University of Roma 'La Sapienza’
Russell Severance Springer Colloquium
The aim of this paper is to show some typical mechanisms in the transmission of scientific knowledge through the study of some examples. We will start by considering some ancient examples concerning Democritus, Heron, Galileo and the history of the theory of tides. Then we will mainly focus on the works of the Italian scientist Gabrio Piola (1794-1850). In particular: i) we show clear similarities between Noll’s postulation of mechanics and the ‘ancient’ presentation by Piola of the ideas needed to found Analytical Continuum Mechanics; ii) we prove that non-local and higher gradient continuum mechanics were conceived (and clearly formulated) already in Piola’s works; iii) we explain the reasons of the unfortunate circumstances which caused the (temporary) erasure of the memory of many among Piola’s contributions to mechanical sciences. Moreover, we discuss how the theory which has recently been called peridynamics, i.e. a mechanical theory which assumes that the force applied on a material particle of a continuum depends on the deformation state of a neighborhood of the particle, was first formulated in Piola’s works. In this way we argue that in the passage from one a cultural tradition to another the content of scientific texts may often be lost, and it is possible to find more recent sources which are scientifically more primitive than some more ancient ones.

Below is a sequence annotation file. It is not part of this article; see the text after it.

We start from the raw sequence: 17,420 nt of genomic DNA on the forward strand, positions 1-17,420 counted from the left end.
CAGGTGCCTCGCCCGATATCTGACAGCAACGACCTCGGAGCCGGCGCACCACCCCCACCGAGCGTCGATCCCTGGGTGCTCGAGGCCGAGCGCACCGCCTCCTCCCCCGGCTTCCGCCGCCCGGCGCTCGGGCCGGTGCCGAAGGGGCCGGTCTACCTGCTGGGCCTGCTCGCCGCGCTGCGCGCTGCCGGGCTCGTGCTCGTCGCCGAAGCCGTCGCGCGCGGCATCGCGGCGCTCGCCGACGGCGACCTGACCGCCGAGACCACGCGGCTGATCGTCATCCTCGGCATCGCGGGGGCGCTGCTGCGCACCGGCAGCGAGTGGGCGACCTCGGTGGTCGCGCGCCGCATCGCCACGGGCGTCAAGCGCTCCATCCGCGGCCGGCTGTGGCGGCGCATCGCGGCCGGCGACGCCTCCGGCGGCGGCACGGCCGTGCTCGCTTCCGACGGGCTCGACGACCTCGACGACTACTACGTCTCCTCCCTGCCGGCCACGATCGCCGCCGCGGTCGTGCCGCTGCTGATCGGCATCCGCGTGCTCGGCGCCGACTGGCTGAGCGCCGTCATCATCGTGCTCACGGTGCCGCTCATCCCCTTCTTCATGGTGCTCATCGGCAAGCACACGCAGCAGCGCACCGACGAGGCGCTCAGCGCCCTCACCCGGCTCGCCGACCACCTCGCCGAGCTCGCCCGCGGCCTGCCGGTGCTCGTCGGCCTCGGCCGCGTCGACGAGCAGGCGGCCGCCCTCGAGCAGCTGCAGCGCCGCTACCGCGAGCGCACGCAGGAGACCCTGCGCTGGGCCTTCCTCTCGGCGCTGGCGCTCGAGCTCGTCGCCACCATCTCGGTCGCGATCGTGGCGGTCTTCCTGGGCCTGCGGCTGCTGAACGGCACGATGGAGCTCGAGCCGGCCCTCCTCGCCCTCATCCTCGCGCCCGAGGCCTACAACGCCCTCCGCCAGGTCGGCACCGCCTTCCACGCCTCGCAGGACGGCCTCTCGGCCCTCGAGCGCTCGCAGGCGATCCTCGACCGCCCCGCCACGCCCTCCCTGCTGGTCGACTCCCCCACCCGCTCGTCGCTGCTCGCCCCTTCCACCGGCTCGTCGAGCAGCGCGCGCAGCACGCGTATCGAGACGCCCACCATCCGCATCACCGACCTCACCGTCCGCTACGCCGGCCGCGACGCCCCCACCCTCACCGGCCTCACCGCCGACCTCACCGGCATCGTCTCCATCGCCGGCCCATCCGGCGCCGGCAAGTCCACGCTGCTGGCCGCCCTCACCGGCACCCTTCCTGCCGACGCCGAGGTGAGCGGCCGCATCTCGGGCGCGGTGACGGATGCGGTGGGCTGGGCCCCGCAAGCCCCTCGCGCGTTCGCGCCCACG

Professor Francesco dell’Isola received his MS in 1986 from the University of Naples Federico II and his Ph.D. in 1992 from Ministry of University and Scientific and Technological Research (MURST). He is currently a Professor in the Department of Structural and Geotechnical Engineering at the University of Rome. Professor dell’Isola has established himself as a foremost authority on the history of mechanics. He has strong expertise in strain-gradient elasticity theory, with direct application to mechanics and physics at micro-and nano-scales. He has also made significant contributions to scale efforts in fluid mechanics and capillary systems.
Hosted by: Professor David Steigmann, 6133 Etcheverry Hall, 643-3165, firstname.lastname@example.org